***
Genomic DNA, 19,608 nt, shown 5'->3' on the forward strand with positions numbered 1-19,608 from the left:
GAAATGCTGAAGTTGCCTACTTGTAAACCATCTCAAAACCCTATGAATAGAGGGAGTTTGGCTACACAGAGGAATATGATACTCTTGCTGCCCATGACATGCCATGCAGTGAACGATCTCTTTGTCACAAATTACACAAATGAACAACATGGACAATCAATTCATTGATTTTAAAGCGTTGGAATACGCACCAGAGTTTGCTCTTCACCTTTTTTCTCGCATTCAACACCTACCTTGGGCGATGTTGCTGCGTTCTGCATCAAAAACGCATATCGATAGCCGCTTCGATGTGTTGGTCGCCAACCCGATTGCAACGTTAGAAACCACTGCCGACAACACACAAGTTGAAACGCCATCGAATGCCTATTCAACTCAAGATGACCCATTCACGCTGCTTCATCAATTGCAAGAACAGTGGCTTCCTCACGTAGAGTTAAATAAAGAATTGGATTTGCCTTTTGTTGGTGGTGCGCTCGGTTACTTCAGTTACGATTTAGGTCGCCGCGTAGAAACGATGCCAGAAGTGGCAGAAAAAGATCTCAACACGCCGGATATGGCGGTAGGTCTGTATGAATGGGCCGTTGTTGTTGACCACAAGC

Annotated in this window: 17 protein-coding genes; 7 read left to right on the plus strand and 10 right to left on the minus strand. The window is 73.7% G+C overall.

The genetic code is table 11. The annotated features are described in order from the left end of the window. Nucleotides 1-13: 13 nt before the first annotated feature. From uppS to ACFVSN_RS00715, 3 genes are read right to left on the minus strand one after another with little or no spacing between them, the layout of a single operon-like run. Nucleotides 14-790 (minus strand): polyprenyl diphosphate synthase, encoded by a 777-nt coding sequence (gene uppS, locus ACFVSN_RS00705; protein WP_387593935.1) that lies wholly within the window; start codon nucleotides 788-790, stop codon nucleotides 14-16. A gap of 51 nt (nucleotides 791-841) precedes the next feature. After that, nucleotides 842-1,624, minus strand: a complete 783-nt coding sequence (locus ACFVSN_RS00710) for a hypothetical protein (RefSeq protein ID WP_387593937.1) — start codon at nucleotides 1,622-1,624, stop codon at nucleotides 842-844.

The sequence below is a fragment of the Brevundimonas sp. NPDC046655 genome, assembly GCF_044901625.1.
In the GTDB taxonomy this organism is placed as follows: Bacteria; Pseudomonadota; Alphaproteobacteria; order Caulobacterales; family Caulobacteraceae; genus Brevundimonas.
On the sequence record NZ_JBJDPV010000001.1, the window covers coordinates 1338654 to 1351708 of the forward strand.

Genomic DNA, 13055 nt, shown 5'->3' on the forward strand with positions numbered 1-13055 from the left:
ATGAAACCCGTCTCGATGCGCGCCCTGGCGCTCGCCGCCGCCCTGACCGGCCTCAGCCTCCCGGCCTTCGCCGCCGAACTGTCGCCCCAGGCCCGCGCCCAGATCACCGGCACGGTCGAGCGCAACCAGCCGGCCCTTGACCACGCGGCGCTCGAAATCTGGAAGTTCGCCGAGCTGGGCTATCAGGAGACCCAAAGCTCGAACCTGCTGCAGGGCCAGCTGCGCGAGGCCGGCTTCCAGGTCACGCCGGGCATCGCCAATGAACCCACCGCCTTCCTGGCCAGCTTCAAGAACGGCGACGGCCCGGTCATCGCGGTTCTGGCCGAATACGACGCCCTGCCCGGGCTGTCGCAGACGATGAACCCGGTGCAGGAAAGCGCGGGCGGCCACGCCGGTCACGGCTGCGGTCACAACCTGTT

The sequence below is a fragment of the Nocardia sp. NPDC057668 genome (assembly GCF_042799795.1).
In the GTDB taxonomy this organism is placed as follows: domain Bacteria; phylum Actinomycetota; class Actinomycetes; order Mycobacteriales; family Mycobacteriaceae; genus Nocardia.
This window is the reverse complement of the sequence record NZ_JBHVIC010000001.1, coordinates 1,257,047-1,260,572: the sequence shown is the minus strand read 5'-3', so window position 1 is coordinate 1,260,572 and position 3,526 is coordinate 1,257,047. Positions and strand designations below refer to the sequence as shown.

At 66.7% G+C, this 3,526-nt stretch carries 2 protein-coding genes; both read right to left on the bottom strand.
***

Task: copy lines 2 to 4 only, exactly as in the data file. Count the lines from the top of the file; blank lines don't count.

GAAATGCTGAAGTTGCCTACTTGTAAACCATCTCAAAACCCTATGAATAGAGGGAGTTTGGCTACACAGAGGAATATGATACTCTTGCTGCCCATGACATGCCATGCAGTGAACGATCTCTTTGTCACAAATTACACAAATGAACAACATGGACAATCAATTCATTGATTTTAAAGCGTTGGAATACGCACCAGAGTTTGCTCTTCACCTTTTTTCTCGCATTCAACACCTACCTTGGGCGATGTTGCTGCGTTCTGCATCAAAAACGCATATCGATAGCCGCTTCGATGTGTTGGTCGCCAACCCGATTGCAACGTTAGAAACCACTGCCGACAACACACAAGTTGAAACGCCATCGAATGCCTATTCAACTCAAGATGACCCATTCACGCTGCTTCATCAATTGCAAGAACAGTGGCTTCCTCACGTAGAGTTAAATAAAGAATTGGATTTGCCTTTTGTTGGTGGTGCGCTCGGTTACTTCAGTTACGATTTAGGTCGCCGCGTAGAAACGATGCCAGAAGTGGCAGAAAAAGATCTCAACACGCCGGATATGGCGGTAGGTCTGTATGAATGGGCCGTTGTTGTTGACCACAAGC

Annotated in this window: 17 protein-coding genes; 7 read left to right on the plus strand and 10 right to left on the minus strand. The window is 73.7% G+C overall.

The genetic code is table 11. The annotated features are described in order from the left end of the window. Nucleotides 1-13: 13 nt before the first annotated feature. From uppS to ACFVSN_RS00715, 3 genes are read right to left on the minus strand one after another with little or no spacing between them, the layout of a single operon-like run. Nucleotides 14-790 (minus strand): polyprenyl diphosphate synthase, encoded by a 777-nt coding sequence (gene uppS, locus ACFVSN_RS00705; protein WP_387593935.1) that lies wholly within the window; start codon nucleotides 788-790, stop codon nucleotides 14-16. A gap of 51 nt (nucleotides 791-841) precedes the next feature. After that, nucleotides 842-1,624, minus strand: a complete 783-nt coding sequence (locus ACFVSN_RS00710) for a hypothetical protein (RefSeq protein ID WP_387593937.1) — start codon at nucleotides 1,622-1,624, stop codon at nucleotides 842-844.